Create Interactive Charts Using Plotly.js, Part 4: Bubble and Dot Charts

So far in the series, you have learned how to create line charts and bar charts in Plotly.js. As I mentioned in the introductory tutorial of the series, Plotly.js is not limited to just a few chart types. There are more than 20 different kinds of charts that you can create using the library. Each of these chart types has its own set of customization options as well as attributes that are common to multiple charts.

In this tutorial, you will learn how to create bubble and dot plot charts in Plotly.js. Both these chart types use the same scatter traces that we used while creating line charts. The important difference this time is that the mode attribute will be set to markers.

Creating Bubble Charts in Plotly.js

Bubble charts are used to display three dimensions of data on a chart. The data associated with every entity is plotted using bubbles or disks, where the position of a disk on the x-y axis marks its x-y values, and the area of a disk is used to plot the value of the third data point. Bubble charts are a variation of scatter charts. For this reason, it makes sense to set the type attribute to scatter while creating a bubble chart.

There are a few things that you should remember while creating bubble charts. First, the third value of a given data point is represented by the area of the bubble and not its radius. The radius is actually proportional to the square root of the actual value. Second, you can only use them to plot positive values. This makes sense because the area of a bubble cannot be negative or zero.

Now, let’s create our first bubble chart by setting the mode attribute to markers. All the attributes that control the appearance of bubbles in the chart are present under the marker object. The size attribute of the marker object can be used to specify a size for the bubbles as the third data point. This attribute can either be a number or an array of numbers. When creating bubble charts, it would be very rare for all the entities to have the same value for their third data point. So you will generally set the size attribute as an array.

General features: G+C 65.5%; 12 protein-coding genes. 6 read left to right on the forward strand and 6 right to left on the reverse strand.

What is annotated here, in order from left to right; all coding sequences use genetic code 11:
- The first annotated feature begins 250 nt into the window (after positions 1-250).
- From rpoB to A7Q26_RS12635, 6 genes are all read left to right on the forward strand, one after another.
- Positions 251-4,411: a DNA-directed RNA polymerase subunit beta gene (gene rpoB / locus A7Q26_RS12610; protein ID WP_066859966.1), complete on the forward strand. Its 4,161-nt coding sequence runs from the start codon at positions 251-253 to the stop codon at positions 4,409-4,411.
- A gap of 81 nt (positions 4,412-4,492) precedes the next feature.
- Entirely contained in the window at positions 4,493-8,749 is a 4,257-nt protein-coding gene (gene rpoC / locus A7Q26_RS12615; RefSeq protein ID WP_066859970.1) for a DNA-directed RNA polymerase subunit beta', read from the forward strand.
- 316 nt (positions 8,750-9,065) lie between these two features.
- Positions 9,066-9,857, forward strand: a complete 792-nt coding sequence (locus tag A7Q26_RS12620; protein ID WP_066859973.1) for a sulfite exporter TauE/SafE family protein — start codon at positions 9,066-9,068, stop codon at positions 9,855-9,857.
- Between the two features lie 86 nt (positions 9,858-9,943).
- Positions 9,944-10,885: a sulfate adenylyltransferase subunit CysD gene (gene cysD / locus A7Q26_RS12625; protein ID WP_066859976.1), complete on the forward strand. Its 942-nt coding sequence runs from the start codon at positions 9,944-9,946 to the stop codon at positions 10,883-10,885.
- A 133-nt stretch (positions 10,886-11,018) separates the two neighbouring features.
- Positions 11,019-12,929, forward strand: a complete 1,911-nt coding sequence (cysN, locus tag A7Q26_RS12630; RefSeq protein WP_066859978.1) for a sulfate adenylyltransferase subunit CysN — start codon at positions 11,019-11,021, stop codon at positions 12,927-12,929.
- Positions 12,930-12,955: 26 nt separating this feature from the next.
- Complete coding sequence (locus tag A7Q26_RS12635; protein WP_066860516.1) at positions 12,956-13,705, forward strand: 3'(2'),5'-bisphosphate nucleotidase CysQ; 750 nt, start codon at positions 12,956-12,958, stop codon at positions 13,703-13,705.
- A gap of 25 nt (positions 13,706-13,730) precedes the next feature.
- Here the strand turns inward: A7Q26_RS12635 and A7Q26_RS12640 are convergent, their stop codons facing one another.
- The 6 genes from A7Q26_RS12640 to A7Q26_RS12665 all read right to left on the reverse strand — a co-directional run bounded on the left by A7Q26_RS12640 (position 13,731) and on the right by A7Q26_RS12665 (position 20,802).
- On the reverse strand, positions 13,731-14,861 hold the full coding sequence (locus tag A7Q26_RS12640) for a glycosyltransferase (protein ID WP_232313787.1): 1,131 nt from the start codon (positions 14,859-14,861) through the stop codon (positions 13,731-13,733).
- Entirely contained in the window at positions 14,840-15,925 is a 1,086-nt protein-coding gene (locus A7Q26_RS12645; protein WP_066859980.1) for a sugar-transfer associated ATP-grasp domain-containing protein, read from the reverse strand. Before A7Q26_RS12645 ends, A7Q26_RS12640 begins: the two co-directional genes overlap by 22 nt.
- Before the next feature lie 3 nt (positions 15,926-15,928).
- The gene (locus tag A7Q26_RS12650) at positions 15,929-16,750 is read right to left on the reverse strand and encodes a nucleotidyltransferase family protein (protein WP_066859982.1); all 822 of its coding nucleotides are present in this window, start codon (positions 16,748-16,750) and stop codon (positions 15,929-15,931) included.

The opacity of all the bubbles can be controlled using the opacity attribute. Just like size, this attribute also accepts values as a number or an array or numbers with values between 0 and 1. In the case of line charts, the default value of opacity for different bubbles or disks was 1. In the case of bubble charts, the default value of opacity becomes 0.7.

Another very useful attribute that you can use to accurately create bubble charts is the sizemode parameter. This attribute determines if the value specified in the size attribute should be considered the area of a bubble or its diameter. The default value for sizemode is diameter. However, if you are creating bubble charts, it makes more sense to set the value of sizemode to area. This way, you won’t have to do any calculations to determine the right bubble size for a value yourself. You can use the following code to create a bubble chart using the parameters we just discussed.